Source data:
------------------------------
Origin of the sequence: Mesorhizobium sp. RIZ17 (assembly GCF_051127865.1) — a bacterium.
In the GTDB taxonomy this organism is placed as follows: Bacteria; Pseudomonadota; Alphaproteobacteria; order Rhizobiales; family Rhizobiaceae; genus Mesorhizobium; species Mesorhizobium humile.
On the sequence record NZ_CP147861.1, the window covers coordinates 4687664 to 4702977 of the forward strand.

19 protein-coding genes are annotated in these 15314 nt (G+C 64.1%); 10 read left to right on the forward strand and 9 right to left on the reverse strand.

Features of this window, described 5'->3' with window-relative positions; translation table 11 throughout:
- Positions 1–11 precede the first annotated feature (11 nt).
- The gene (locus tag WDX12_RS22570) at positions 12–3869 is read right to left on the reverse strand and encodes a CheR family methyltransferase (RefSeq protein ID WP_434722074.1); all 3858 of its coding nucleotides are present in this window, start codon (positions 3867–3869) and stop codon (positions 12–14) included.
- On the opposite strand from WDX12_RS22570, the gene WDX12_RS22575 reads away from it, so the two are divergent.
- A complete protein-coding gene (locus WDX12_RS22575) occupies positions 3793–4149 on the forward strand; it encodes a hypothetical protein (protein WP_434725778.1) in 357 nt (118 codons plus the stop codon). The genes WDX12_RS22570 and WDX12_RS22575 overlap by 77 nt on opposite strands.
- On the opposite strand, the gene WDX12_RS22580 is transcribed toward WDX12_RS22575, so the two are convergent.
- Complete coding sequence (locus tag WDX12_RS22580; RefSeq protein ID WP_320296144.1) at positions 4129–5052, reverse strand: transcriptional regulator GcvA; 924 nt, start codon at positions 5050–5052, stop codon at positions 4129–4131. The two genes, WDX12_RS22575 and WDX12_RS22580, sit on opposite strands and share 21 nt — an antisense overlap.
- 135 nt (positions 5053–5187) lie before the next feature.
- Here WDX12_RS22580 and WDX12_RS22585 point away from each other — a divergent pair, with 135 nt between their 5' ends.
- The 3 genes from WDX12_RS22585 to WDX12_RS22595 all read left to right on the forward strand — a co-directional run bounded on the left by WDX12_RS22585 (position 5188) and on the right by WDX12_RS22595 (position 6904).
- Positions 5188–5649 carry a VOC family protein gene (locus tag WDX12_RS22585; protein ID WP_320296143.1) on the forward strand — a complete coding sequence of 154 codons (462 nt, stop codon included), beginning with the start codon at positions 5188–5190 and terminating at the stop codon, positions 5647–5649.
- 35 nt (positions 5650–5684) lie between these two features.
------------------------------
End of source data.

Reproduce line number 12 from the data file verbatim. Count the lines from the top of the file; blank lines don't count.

- 135 nt (positions 5053–5187) lie before the next feature.